Interchange: Recalibrating the Scale
Evidence suggests that it is time to re-examine the structure and motivation behind interchange.
Pressure is mounting for two of the most contentious rules governing the credit card industry. Interchange, a fee merchants pay to credit card issuers, and the No Surcharge rule, which prohibits merchants from charging a fee to credit or debit card paying customers, are facing new challenges. The rising threat of litigation and the changing economics of the credit card market raise questions about the future of the interchange and No Surcharge rules.
In a new report, , Celent considers many of the arguments being made in the market and their weight relative to market trends. Celent also looks for trends that may be indicative of an unhealthy market and that may begin to provide grounds for intervention, and analyzes the impact possible resolutions would have on merchants and customers.
Both sides of the debate have made strong arguments regarding the restrictions placed on merchants, the art of price fixing, and the question of whether the rules are socially optimal. "What has often saved interchange in the past is the inability to prove that it is harming the market, that a better pricing alternative exists, and that society would be better off with regulation," says Ariana-Michele Moore, senior analyst and author of the report. "However, the markets are maturing, and the old arguments in support of interchange are losing ground."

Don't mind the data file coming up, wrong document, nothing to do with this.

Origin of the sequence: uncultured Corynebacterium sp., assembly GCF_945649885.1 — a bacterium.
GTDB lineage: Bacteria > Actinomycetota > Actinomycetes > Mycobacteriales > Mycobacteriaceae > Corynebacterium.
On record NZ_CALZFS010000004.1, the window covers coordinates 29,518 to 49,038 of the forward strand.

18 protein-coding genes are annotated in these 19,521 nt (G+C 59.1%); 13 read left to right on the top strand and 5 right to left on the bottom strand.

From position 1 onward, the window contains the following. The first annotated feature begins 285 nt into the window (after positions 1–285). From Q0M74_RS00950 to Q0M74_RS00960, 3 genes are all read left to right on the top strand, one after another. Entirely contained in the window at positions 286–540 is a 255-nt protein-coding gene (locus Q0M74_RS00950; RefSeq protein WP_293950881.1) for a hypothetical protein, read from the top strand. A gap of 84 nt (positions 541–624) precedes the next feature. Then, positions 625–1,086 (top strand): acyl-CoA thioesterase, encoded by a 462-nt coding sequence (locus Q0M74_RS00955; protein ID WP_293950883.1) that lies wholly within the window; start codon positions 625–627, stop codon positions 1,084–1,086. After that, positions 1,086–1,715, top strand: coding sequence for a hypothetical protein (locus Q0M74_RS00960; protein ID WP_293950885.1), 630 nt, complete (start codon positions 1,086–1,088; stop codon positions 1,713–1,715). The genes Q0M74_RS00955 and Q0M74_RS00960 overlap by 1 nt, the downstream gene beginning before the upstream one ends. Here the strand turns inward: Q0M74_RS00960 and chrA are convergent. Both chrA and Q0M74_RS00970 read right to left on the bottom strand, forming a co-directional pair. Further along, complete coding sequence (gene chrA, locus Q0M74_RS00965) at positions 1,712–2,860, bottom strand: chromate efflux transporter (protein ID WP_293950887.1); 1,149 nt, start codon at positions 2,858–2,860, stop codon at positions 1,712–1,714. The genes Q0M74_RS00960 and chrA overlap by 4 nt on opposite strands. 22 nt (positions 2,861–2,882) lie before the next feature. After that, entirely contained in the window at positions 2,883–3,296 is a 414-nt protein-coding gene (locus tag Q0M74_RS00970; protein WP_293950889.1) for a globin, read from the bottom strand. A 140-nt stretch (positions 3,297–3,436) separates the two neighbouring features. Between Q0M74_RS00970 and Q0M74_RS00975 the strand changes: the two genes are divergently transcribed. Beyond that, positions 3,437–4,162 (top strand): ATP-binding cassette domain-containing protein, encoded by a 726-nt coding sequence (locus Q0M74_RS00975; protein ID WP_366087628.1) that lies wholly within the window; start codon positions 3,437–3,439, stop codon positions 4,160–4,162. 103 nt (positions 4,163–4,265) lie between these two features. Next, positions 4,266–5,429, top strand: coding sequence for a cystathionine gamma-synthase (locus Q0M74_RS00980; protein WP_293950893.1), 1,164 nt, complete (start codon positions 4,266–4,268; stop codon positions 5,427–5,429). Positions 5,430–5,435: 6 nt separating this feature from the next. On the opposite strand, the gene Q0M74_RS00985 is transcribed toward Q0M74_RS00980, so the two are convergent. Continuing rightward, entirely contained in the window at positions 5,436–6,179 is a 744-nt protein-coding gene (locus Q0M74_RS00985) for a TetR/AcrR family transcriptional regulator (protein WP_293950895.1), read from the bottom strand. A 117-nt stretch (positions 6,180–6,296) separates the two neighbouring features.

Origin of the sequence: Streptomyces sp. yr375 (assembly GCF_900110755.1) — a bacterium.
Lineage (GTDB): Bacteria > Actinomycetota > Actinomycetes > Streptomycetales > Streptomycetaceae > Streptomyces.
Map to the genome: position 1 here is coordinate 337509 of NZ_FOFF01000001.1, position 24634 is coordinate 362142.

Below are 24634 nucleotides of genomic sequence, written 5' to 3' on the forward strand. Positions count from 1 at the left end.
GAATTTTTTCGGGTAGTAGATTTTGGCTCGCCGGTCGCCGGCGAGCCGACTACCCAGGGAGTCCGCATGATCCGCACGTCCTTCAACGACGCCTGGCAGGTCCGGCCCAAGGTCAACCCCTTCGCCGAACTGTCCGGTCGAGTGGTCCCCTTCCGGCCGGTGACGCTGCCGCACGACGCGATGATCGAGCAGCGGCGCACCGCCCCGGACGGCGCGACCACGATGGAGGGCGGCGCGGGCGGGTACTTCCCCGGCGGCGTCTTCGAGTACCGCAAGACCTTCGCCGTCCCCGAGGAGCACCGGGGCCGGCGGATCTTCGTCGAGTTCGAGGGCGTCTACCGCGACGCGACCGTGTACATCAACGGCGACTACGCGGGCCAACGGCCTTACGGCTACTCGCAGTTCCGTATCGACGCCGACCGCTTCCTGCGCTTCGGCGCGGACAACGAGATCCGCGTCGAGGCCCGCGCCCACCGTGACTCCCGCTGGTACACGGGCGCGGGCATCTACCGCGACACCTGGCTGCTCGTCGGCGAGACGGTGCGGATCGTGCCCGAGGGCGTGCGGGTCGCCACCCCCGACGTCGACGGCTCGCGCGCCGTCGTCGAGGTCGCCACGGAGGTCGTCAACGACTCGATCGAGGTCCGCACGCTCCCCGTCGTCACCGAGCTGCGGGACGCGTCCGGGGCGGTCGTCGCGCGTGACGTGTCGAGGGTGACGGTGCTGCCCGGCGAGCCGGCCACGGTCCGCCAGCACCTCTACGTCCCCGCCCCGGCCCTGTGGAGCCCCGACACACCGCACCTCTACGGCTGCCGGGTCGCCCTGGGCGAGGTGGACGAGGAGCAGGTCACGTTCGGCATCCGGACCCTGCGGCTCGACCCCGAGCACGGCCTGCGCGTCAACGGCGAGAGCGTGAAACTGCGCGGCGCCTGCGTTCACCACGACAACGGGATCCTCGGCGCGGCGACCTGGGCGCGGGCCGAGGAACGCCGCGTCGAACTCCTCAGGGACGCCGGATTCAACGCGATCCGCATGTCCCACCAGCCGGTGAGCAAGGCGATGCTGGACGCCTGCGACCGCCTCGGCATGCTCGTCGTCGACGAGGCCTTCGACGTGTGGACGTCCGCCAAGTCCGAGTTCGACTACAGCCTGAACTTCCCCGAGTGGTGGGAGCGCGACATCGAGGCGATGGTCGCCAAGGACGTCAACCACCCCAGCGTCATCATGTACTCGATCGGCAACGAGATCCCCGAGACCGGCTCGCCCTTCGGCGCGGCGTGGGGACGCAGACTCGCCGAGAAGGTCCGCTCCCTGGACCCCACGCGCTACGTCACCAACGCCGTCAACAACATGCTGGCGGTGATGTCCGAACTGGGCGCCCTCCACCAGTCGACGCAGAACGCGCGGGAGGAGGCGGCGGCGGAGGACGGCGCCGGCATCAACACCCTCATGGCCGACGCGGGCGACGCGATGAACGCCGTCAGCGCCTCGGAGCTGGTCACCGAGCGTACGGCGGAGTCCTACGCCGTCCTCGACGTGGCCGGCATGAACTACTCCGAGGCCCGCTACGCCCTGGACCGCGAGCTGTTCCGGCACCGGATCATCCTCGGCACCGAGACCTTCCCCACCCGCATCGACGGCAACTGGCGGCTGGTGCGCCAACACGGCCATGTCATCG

Issuers have not been helped by the recent spate of lawsuits. During the past nine months, over 40 merchant actions have been filed challenging the No Surcharge rule or interchange. Increased legal activity has some card issuers changing their stance. For instance, Discover recently announced it would drop its No Surcharge rule. If these legal battles continue, issuers will ultimately face pressure to lower interchange fees.
But if interchange fees are decreased, customers may not like the results. Recent rule changes in Australia illustrate that a decrease in interchange would cause issuers to increase annual fees and be more stingy with reward programs. It is also unclear how merchants would react to a lower interchange. The hope is that merchants would pass on the benefits to customers in the way of lower prices, but skeptics believe merchants may not be so generous.
One thing is clear: the payment card industry is a complex system involving numerous parties, and there is no easy resolution to the interchange debate. But ultimately the industry will need to install a fee-based system relative to the benefits that would: help issuers sustain their revenue models; shift the revolving consumer population to the debit card system; ease up on the margin pressure facing merchants; and give weight to a consumer's decision when using credit or debit card products.
The 39-page report contains 18 figures and 4 tables.
A table of contents is available online.